Israel Corp CEO: Tamar delays made us buy Egyptian gas

"All of Israel is aware of the Treasury's hesitations, procrastinations, and confusion."

The lack of clarity surrounding Israeli gas reserve Tamar, because of the recommendations of the Sheshinski committee on state revenue from gas discoveries, is what tilted the balance in the decision of Israel Corporation (TASE: ILCO) to prefer a foreign gas supplier to Israeli gas, company chiefs said today.

Israel Corporation chairman Amir Elstein said he hoped that the Ministry of Finance would understand that it must expedite maters relating to Tamar if it wanted Israeli gas to have buyers. "All of Israel is aware of the hesitations, procrastinations, and confusion over this matter." Sources in the Tamar partnership blamed Minister of Finance Yuval Steinitz this morning for the loss of the deal, potentially worth $8 billion. "Steinitz has buried Tamar" they said.

Israel Corporation announced this morning that it had signed a number of gas supply agreements with Egyptian supplier EMG. Israel Corporation committed to buying a total of 1.8 billion bcm of gas over twenty years, in a deal worth $4.3 billion. The agreement includes an option to increase the quantity of gas to 2.9 billion bcm if by March 2011 the uncertainty over the supply of gas from Tamar has not been removed. The gas is for three power plants that Israel Corporation is to operate with natural gas: At Oil Refineries, at the OPC plant in the Rotem Plain, and at the Israel Chemicals works on the Dead Sea.

Talking to journalists following the announcement, Israel Corporation CEO Nir Gilad said, "This morning, we reported an agreement that represented the culmination of long negotiations conducted over the past year with the gas suppliers. The deal is for the purchase of gas by Oil Refineries, and OPC, with an option for purchasing by Israel Chemicals. We bought 50-60% of the amounts required. We hope that we will be able to complete the balance of the gas from the Tamar group, and we obtained an option to raise the quantities in case we do not sign n agreement with an Israeli supplier and are unable to buy Israeli gas. We conducted negotiations with two parties, and at a certain stage the Israeli supplier was unable to commit to the timetable necessary for our activity and to the deadline for signing the agreement itself. We have introduced positive discrimination in favor of Israeli gas by splitting the quantity, but that too has a time limit."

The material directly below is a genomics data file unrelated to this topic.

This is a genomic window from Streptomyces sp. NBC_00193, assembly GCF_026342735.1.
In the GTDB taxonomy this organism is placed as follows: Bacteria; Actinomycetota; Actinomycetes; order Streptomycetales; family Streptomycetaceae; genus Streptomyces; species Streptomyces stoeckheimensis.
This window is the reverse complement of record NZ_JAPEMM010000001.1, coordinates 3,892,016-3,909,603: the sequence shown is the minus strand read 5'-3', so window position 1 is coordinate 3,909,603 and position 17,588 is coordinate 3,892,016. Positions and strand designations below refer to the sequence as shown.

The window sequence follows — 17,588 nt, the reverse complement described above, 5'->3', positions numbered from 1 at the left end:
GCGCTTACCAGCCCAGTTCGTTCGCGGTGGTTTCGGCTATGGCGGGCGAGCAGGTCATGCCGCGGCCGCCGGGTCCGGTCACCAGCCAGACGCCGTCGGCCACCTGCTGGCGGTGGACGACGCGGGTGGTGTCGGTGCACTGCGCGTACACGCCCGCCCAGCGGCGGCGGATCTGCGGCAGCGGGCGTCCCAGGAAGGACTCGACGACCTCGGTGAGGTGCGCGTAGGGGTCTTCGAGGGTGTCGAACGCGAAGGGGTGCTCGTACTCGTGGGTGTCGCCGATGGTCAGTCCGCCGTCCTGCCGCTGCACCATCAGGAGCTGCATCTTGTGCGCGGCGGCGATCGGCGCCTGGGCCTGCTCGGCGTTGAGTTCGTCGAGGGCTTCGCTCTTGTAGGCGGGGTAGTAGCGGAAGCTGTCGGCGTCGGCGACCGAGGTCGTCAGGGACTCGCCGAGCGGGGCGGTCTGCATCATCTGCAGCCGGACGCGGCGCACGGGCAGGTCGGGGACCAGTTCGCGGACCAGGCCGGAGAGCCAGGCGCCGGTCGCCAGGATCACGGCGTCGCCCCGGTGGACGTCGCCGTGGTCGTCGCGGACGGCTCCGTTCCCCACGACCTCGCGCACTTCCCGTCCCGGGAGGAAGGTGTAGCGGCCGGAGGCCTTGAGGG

As reported by "Globes", Israel Corporation was acting under time pressure, among other things because of the personal order by the Minister of the Environment obliging it to operate its power plant at Oil Refineries in Haifa with natural gas from the moment the gas pipeline is connected in the first quarter of 2011.

Elstein added: "We must first of all ask whether a product exists on the other side. At this point, we do not have an available product with a clear timetable and a clear payment model. All of Israel is aware of the hesitations, procrastinations, and confusion over this matter. We made an effort that affects us adversely from an economic point if view, to delay signing for the other 50%, even though we could have bought at a good price."

Asked whether the company's decision would not harm relations with the Ministry of Finance, Elstein responded, "We don't generate value by negotiating with the Ministry of Finance. I hope that there are people at the Ministry of Finance who say that perhaps procedures should be expedited in the State of Israel so that we don't lose the Israeli gas."

Gilad added that geo-political considerations played no important part in the decision to prefer Egyptian gas. "The switch to gas will improve the bottom line of Oil Refineries and the quality of the air in the Haifa Bay area. The same applies to OPC, where our power station will start to operate towards the end of 2012."

Published by Globes [online], Israel business news - - on December 13, 2010

© Copyright of Globes Publisher Itonut (1983) Ltd. 2010

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